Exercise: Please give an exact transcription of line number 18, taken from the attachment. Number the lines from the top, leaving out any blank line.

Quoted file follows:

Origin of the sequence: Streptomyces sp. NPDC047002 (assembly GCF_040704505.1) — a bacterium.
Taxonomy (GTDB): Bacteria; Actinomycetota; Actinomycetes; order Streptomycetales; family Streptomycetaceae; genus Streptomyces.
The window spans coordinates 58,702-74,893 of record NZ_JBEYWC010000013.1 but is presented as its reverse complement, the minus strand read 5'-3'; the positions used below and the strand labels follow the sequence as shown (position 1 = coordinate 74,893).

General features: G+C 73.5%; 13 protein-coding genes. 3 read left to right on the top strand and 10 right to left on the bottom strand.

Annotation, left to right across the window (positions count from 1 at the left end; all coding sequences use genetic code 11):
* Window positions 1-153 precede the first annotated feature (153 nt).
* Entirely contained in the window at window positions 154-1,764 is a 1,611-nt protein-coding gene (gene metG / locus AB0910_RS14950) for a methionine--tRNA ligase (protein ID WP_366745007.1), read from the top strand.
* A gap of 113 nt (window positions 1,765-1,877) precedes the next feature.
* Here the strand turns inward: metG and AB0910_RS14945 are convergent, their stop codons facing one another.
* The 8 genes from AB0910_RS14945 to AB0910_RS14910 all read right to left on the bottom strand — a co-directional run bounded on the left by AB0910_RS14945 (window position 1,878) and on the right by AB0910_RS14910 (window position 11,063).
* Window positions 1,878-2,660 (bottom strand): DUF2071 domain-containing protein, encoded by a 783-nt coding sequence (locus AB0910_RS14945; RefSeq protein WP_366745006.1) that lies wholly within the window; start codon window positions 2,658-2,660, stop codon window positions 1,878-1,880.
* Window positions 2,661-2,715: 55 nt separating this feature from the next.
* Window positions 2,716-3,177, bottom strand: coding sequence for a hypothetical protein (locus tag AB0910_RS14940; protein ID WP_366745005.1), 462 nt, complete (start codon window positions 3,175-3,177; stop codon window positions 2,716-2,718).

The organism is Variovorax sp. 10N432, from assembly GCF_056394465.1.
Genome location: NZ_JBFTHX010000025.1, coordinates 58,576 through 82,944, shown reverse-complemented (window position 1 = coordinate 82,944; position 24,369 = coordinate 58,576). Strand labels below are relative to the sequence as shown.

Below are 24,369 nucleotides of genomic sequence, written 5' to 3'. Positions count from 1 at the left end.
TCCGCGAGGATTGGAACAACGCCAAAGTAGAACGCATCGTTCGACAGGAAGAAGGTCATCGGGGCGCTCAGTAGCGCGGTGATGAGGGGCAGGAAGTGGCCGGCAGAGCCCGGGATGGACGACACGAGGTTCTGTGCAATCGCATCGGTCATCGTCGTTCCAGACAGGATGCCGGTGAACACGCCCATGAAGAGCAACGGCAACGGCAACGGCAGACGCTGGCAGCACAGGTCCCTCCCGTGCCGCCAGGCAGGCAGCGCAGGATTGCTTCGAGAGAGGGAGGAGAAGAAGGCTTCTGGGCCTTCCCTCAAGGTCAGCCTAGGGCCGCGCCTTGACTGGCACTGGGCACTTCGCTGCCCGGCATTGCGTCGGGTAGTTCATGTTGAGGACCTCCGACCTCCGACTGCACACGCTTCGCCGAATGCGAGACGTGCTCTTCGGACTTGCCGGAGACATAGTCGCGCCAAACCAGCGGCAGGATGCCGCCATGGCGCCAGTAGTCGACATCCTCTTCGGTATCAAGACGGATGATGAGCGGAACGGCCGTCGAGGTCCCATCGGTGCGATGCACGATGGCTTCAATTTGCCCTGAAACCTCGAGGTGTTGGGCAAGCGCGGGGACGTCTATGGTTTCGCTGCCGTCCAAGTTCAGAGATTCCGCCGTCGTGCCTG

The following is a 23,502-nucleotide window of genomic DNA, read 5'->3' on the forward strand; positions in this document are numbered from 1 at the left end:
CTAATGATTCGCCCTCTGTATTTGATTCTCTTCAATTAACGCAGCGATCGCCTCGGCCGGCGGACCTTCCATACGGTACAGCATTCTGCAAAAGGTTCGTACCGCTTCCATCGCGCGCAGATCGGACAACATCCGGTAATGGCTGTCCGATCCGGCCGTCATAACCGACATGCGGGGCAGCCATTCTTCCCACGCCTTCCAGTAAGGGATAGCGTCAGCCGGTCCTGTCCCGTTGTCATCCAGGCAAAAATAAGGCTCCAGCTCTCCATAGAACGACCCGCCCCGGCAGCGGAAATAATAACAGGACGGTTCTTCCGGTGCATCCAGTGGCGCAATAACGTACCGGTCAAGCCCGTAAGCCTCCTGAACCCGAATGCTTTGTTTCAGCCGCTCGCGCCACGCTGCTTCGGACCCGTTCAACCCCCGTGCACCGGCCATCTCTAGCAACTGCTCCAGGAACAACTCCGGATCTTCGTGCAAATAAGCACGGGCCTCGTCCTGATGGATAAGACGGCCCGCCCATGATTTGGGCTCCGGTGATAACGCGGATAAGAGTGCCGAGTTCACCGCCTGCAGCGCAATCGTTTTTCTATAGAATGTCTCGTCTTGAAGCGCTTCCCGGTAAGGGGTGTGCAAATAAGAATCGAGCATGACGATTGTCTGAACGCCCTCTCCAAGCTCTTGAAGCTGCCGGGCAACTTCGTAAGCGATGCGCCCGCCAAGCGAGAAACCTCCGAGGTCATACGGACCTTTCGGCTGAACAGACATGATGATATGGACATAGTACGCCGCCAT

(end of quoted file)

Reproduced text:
The following is a 23,502-nucleotide window of genomic DNA, read 5'->3' on the forward strand; positions in this document are numbered from 1 at the left end: